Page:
To really grasp the impact of the Roman text (and the others) is to understand that Christianity was this fledgling movement operating among misunderstandings, suspicion, and opposition in the cities where it had taken root. On one hand it was opposed by most of the Jewish establishment (which spread rumors about the church) and was viewed by many Roman authorities as simply a splinter sect of the troublesome Jewish community- and therefore untrustworthy and suspicious. So, this teaching was crucial to establishing that Christians were not the threat to the empire so perceived. The call was to be good citizens, live at peace, and conform as completely as possible (sometimes- according to the demands of the ruling powers- complete conformity was impossible- Acts 5:29) to governmental powers so as to give the gospel every opportunity to take root and flourish. This indeed is one major way they could live out the transformation to which they were called (Romans 12:1-2). Such a lifestyle would differentiate Christians from others (especially the Jews who were constantly a problem for Rome).


Reading the text through 21st century filters leave us with many questions. What if a governmental system is not just? Should we live peacefully within a form of government that oppresses and promotes evil? If Christians fall under persecution what should be our response? Is it okay to participate in activities designed to overthrow evil governments? Can we participate in peaceful protest? Should we become involved in the governmental process?

To address this- we first must remember that the Roman texts (and others) were not written specifically to answer these questions. They were context specific. (In fact, it was only a few years after Paul wrote this that Roman Christians faced horrific persecution under Nero and persecution was at times and in places- harsh for Christians until Constantine).  So just what does this text have to say about the above questions?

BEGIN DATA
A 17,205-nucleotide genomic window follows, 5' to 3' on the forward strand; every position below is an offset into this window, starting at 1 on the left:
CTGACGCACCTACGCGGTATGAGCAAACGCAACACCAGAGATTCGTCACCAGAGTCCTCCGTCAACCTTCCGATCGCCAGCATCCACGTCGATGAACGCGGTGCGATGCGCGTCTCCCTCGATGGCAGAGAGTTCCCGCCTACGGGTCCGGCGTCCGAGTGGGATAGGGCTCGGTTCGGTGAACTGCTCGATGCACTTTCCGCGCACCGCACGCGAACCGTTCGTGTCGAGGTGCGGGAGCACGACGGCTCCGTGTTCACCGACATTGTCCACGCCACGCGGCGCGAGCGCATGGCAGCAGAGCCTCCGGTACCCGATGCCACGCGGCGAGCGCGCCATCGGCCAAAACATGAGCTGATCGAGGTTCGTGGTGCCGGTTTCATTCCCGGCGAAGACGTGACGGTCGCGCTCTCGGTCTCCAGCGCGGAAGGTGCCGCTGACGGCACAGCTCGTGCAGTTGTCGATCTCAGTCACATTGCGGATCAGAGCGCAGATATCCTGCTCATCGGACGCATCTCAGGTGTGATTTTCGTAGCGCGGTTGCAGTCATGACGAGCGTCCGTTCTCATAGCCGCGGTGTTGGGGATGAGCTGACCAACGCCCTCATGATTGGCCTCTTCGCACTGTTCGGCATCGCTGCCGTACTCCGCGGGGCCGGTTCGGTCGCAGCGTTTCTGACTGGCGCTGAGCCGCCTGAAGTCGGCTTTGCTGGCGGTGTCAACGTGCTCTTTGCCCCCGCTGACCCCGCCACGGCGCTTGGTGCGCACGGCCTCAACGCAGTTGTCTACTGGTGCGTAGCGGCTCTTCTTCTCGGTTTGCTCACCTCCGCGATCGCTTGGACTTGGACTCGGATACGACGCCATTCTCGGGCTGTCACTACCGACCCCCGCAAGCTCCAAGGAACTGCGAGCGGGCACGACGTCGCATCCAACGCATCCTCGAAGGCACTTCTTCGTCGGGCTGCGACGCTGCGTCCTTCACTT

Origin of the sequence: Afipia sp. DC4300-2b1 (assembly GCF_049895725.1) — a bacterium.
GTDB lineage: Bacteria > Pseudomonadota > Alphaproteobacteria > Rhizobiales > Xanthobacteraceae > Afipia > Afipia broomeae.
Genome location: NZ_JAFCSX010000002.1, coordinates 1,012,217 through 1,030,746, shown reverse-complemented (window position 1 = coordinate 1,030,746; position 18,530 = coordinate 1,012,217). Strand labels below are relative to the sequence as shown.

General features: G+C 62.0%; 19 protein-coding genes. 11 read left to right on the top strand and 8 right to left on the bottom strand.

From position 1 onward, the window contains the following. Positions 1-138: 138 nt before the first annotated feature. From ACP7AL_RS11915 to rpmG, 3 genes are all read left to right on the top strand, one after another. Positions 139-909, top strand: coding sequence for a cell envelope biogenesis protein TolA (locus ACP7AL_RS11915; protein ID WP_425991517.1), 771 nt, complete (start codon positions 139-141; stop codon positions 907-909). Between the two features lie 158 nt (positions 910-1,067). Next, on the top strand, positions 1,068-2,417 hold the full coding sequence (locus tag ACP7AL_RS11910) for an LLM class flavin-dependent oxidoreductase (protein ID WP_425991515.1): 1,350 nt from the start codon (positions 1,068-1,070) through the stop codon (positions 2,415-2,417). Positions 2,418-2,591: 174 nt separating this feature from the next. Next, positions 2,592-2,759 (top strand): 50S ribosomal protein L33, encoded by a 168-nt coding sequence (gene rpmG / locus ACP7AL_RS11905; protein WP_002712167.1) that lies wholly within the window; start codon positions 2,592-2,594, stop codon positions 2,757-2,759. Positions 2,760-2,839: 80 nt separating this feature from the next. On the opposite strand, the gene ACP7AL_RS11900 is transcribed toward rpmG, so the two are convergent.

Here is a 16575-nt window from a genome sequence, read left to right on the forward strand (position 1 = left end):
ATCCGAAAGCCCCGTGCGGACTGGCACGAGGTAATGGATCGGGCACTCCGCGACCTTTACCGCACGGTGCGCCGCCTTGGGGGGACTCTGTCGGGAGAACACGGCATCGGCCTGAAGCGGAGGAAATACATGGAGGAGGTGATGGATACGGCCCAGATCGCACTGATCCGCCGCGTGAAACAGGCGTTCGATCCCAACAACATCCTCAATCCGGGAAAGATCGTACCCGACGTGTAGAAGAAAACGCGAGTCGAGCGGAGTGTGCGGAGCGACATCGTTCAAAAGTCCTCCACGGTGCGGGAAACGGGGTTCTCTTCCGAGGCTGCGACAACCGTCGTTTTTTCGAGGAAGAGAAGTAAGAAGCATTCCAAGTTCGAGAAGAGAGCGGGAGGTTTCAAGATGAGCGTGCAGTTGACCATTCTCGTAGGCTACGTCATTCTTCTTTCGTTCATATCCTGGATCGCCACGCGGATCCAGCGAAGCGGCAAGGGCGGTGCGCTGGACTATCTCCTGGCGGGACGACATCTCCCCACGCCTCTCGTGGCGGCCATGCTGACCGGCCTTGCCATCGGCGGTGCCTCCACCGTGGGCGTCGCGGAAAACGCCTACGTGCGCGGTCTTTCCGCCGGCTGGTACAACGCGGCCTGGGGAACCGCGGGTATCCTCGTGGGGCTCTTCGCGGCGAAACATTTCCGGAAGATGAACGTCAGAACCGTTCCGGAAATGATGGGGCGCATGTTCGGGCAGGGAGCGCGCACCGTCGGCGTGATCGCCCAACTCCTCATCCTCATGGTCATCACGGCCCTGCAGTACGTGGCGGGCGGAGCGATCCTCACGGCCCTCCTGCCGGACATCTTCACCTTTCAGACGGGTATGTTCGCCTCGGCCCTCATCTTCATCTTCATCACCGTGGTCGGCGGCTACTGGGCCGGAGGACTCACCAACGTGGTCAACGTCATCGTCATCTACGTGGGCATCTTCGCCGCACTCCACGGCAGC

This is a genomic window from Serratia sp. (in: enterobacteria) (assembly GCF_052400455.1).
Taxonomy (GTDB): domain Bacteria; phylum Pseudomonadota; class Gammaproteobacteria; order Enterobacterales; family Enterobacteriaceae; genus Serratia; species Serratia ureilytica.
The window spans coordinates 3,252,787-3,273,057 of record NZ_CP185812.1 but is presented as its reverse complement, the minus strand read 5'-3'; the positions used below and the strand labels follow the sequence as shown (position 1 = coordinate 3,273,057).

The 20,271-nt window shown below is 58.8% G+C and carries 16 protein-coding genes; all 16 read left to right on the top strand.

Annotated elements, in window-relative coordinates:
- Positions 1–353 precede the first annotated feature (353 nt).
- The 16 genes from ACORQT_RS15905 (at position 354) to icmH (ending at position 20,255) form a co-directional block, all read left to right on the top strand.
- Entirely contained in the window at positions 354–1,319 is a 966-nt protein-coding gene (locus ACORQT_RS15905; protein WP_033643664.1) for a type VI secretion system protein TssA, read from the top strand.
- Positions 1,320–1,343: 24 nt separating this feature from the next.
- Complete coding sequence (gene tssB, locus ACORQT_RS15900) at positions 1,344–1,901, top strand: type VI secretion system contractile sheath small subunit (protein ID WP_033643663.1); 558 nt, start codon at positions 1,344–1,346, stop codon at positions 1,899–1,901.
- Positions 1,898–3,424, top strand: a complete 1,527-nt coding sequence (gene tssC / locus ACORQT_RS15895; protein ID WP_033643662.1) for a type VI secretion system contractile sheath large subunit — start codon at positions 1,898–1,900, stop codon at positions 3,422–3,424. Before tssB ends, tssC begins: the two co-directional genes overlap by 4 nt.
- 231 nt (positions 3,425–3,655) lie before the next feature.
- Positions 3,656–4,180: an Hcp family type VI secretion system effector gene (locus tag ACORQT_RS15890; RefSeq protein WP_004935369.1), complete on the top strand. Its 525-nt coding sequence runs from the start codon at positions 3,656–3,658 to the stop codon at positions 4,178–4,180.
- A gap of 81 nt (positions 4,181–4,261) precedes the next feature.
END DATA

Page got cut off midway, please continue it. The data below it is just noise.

Based upon all of the NT text here are some consistent principles to consider (some of which are quite challenging to us today):

  • Do our best- regardless of the type of government under which we live to submit to it and live at peace. Do not engage in any “taking up the sword” type of rebellion. The kingdom of God and our citizenship within it supersedes any earthly citizenship and living out that citizenship (transformed lives) is paramount.
  • As much as it may hurt- pay taxes and pay your debts. Do not give anyone an occasion to slander the name of Christ in this regard.
  • If forced- obey God rather than men, of course, but this still does not give permission to engage in the type of civil disobedience that leads to violence and anarchy. Consistent within the entire NT from Christ to Revelation is the call to stand firm in the face of persecution, but nowhere is any example of Christians engaged in anarchy. Historical records reveal that it was just the opposite. Christians killed in the Roman arena died not fighting but while singing praises to God. Martyrs like Polycarp of Smyrna did not resist but were “faithful unto death.”
  • We are called to “honor the king”- with no qualifications. So that means even if we do not like the king or his politics.
  • We must always remember that God has and most certainly continues to use governments as his servants. We likely will not understand how this necessarily works, but it is clear that he does. We honor our governments because we first honor God.
  • Christianity lived out in transformed lives can actually influence and transform governments. The first church in Acts living out and applying the teaching of Christ turned cities “upside down.” It was not done through a ballot box or through a political movement. That is one of the main points of the Roman text. Live as a transformed citizen of heaven within the context of your earthly citizenship and be God’s leaven to influence your surroundings. While Christ was not political per se, his message was quietly subversive and undermined the politics of his day- and still does in our day.
  • Christians can participate and use their rights of citizenship (like Paul did) to look for ways to spread the gospel- including participating in the governmental process. But Christians should not partner with politics in any unequal way (2 Corinthians 6:14) nor should they expect any government to be “about the Father’s business.”

God’s call is unchanged regardless of the type of governmental system in which we live. Live for him first. Be the best citizen possible in demonstrating what it means to be a citizen of heaven.